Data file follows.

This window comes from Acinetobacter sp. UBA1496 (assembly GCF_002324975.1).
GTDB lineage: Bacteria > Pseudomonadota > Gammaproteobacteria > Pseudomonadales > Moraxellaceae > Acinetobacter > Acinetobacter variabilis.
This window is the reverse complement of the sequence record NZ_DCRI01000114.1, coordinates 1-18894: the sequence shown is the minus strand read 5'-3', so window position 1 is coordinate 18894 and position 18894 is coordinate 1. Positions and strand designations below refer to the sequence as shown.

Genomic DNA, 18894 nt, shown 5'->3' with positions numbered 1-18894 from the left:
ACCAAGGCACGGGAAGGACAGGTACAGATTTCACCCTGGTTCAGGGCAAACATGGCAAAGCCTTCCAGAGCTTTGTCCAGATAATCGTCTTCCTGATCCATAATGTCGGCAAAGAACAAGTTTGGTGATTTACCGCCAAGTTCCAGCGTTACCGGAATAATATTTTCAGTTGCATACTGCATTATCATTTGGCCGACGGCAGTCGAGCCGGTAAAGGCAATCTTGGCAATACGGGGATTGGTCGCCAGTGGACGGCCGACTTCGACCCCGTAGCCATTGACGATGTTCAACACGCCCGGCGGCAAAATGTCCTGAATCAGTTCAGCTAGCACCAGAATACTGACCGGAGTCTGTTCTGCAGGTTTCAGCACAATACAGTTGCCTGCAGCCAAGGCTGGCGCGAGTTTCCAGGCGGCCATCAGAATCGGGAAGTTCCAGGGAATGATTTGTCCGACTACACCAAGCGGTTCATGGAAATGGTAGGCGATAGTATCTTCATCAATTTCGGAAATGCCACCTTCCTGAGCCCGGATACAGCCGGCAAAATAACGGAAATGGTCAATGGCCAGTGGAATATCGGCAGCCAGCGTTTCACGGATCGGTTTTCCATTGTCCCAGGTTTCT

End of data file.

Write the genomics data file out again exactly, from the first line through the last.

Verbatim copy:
This window comes from Acinetobacter sp. UBA1496 (assembly GCF_002324975.1).
GTDB lineage: Bacteria > Pseudomonadota > Gammaproteobacteria > Pseudomonadales > Moraxellaceae > Acinetobacter > Acinetobacter variabilis.
This window is the reverse complement of the sequence record NZ_DCRI01000114.1, coordinates 1-18894: the sequence shown is the minus strand read 5'-3', so window position 1 is coordinate 18894 and position 18894 is coordinate 1. Positions and strand designations below refer to the sequence as shown.

Genomic DNA, 18894 nt, shown 5'->3' with positions numbered 1-18894 from the left:
ACCAAGGCACGGGAAGGACAGGTACAGATTTCACCCTGGTTCAGGGCAAACATGGCAAAGCCTTCCAGAGCTTTGTCCAGATAATCGTCTTCCTGATCCATAATGTCGGCAAAGAACAAGTTTGGTGATTTACCGCCAAGTTCCAGCGTTACCGGAATAATATTTTCAGTTGCATACTGCATTATCATTTGGCCGACGGCAGTCGAGCCGGTAAAGGCAATCTTGGCAATACGGGGATTGGTCGCCAGTGGACGGCCGACTTCGACCCCGTAGCCATTGACGATGTTCAACACGCCCGGCGGCAAAATGTCCTGAATCAGTTCAGCTAGCACCAGAATACTGACCGGAGTCTGTTCTGCAGGTTTCAGCACAATACAGTTGCCTGCAGCCAAGGCTGGCGCGAGTTTCCAGGCGGCCATCAGAATCGGGAAGTTCCAGGGAATGATTTGTCCGACTACACCAAGCGGTTCATGGAAATGGTAGGCGATAGTATCTTCATCAATTTCGGAAATGCCACCTTCCTGAGCCCGGATACAGCCGGCAAAATAACGGAAATGGTCAATGGCCAGTGGAATATCGGCAGCCAGCGTTTCACGGATCGGTTTTCCATTGTCCCAGGTTTCT